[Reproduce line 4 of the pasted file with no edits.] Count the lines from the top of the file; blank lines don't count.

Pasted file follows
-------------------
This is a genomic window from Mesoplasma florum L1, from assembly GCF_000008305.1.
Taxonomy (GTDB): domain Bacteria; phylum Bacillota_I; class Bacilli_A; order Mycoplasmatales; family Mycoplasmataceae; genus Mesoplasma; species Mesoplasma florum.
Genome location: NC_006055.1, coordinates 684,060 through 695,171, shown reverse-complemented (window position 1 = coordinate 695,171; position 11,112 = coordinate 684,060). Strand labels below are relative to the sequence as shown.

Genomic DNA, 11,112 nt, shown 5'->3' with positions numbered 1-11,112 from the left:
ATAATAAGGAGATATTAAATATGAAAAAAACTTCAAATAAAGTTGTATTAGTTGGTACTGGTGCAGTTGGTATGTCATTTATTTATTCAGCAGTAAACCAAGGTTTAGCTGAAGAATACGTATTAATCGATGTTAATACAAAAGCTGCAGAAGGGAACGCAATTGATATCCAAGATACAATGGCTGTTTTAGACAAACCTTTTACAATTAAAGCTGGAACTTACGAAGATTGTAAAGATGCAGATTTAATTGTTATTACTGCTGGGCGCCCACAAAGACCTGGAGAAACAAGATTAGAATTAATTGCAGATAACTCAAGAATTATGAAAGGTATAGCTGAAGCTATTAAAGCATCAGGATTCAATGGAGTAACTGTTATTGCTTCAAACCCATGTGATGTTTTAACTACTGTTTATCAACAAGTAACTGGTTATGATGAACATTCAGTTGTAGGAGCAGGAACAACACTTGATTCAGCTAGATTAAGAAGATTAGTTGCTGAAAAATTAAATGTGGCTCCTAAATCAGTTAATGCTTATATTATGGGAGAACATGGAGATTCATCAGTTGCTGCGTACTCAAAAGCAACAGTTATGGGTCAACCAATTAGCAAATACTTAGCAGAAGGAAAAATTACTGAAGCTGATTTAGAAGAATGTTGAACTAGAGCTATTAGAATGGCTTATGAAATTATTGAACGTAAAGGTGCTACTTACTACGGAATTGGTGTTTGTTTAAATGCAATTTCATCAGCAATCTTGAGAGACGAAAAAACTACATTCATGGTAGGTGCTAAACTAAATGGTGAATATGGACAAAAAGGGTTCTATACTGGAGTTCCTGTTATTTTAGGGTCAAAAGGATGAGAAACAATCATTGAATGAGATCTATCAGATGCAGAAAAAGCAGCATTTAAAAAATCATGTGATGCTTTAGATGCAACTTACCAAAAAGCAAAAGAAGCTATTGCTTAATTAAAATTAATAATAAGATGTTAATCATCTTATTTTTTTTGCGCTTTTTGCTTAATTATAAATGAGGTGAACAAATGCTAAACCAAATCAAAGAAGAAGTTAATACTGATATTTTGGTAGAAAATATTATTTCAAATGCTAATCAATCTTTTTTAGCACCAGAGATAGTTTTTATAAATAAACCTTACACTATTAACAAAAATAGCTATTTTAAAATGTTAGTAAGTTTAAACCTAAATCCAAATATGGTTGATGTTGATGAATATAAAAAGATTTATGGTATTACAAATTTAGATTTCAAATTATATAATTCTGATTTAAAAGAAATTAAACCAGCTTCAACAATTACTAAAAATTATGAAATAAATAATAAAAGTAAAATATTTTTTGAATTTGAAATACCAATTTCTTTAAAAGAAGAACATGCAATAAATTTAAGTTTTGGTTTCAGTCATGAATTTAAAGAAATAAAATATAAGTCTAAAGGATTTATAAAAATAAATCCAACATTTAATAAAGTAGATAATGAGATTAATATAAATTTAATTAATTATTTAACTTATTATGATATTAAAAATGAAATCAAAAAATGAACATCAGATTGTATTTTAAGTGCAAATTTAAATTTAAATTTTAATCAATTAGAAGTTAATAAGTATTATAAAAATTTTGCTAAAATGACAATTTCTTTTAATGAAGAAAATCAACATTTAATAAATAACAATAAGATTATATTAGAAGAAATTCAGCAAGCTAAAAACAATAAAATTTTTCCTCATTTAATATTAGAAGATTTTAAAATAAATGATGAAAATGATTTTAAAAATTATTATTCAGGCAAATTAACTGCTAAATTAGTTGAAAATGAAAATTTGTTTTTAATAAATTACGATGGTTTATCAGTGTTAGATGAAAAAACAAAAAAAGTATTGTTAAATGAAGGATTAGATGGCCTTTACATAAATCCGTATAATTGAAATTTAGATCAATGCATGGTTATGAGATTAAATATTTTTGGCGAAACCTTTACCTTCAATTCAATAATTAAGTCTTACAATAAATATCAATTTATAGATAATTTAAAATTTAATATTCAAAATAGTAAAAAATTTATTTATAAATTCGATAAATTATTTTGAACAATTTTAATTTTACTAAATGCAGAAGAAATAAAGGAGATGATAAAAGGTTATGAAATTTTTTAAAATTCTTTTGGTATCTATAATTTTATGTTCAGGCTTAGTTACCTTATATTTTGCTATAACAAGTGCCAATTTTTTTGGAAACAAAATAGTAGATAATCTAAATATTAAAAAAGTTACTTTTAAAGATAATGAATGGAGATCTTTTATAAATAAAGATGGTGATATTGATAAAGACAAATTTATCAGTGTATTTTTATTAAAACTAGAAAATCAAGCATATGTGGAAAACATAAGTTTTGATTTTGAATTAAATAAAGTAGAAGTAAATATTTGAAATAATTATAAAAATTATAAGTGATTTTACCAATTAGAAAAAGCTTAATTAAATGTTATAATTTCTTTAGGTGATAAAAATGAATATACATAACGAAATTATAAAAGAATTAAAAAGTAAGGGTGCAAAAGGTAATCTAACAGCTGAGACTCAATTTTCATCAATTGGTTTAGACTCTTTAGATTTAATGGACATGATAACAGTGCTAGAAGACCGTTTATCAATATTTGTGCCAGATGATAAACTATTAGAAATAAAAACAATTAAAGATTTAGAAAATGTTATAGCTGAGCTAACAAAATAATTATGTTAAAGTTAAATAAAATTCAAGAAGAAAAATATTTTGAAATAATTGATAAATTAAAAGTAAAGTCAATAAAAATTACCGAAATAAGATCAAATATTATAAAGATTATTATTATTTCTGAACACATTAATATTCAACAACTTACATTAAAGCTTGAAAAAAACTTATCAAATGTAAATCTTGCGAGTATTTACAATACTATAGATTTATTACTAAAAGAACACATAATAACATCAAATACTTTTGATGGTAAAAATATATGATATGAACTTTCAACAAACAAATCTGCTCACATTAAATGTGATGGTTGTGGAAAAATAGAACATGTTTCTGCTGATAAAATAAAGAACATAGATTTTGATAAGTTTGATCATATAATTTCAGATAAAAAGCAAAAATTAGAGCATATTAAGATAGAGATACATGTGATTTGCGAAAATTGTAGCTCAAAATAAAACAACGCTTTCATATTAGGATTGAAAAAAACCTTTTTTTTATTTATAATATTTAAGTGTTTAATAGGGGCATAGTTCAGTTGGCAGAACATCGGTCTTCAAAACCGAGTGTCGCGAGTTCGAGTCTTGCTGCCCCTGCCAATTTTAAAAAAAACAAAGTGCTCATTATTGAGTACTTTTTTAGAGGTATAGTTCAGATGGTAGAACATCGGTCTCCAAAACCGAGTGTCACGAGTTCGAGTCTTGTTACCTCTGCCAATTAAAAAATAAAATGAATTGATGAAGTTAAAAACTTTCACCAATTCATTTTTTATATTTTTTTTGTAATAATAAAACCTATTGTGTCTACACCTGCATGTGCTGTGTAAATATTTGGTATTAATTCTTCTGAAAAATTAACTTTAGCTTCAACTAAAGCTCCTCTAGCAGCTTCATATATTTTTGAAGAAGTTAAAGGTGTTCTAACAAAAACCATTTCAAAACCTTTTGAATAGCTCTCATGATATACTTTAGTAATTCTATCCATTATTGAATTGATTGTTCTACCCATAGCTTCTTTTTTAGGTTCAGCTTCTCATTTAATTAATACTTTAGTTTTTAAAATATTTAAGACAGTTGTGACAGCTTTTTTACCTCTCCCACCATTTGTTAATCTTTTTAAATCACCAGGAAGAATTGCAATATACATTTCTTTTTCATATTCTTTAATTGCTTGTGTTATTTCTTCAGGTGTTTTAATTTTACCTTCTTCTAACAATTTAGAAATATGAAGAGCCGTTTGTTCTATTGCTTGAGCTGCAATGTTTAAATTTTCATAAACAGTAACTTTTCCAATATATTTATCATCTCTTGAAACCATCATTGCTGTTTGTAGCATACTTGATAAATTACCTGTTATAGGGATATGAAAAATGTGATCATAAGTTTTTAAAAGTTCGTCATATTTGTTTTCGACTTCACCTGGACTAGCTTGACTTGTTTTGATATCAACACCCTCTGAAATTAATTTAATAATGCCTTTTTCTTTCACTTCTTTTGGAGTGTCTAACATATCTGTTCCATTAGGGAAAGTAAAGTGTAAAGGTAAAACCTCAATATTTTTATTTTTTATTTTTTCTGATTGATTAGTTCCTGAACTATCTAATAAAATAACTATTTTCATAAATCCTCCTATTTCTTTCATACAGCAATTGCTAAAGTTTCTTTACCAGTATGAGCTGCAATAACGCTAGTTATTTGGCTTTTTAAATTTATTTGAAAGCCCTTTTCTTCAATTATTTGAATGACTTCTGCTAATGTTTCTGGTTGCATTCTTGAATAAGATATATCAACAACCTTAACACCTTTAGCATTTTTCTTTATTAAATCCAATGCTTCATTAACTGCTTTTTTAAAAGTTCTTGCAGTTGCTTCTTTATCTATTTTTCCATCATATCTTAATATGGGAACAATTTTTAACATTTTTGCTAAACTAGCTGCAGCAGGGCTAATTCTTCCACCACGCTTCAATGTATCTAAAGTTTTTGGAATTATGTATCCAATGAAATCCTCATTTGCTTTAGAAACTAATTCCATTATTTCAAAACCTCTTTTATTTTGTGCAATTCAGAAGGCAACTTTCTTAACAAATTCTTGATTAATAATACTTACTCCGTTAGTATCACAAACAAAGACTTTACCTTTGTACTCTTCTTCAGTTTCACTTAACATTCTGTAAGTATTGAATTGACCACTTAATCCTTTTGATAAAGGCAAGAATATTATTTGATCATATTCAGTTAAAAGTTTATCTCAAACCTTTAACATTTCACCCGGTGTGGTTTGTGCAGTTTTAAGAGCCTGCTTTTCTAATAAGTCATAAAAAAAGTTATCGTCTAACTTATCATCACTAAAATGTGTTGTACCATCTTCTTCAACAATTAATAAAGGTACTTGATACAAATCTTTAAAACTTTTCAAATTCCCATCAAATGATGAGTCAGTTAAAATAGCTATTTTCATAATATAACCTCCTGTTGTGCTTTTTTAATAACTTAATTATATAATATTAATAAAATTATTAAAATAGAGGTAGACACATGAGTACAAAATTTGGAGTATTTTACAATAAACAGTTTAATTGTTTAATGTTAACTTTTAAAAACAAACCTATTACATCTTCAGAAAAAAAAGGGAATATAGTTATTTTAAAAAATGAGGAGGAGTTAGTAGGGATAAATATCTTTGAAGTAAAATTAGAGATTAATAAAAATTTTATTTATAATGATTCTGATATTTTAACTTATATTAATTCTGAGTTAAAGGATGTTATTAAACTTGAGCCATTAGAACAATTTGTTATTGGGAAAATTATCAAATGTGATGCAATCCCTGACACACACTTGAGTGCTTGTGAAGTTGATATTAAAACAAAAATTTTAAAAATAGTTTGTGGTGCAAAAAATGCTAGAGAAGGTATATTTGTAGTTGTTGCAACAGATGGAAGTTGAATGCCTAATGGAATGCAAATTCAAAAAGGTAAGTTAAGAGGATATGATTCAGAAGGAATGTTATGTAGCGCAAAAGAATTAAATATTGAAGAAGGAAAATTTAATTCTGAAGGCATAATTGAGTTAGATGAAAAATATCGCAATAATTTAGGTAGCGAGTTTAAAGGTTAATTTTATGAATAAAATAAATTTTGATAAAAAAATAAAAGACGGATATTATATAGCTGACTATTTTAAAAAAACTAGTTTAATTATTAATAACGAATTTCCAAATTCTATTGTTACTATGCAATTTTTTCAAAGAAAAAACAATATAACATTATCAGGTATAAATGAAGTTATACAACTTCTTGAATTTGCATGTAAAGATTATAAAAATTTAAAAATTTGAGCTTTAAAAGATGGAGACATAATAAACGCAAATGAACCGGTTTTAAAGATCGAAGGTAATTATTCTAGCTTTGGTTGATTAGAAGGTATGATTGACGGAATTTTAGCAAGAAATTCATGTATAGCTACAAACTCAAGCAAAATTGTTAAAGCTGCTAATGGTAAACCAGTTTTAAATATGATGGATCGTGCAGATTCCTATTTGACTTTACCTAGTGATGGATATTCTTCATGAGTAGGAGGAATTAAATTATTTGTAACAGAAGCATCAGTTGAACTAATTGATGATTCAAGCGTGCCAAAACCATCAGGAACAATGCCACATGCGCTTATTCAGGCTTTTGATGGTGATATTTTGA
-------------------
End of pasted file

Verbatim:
Genomic DNA, 11,112 nt, shown 5'->3' with positions numbered 1-11,112 from the left: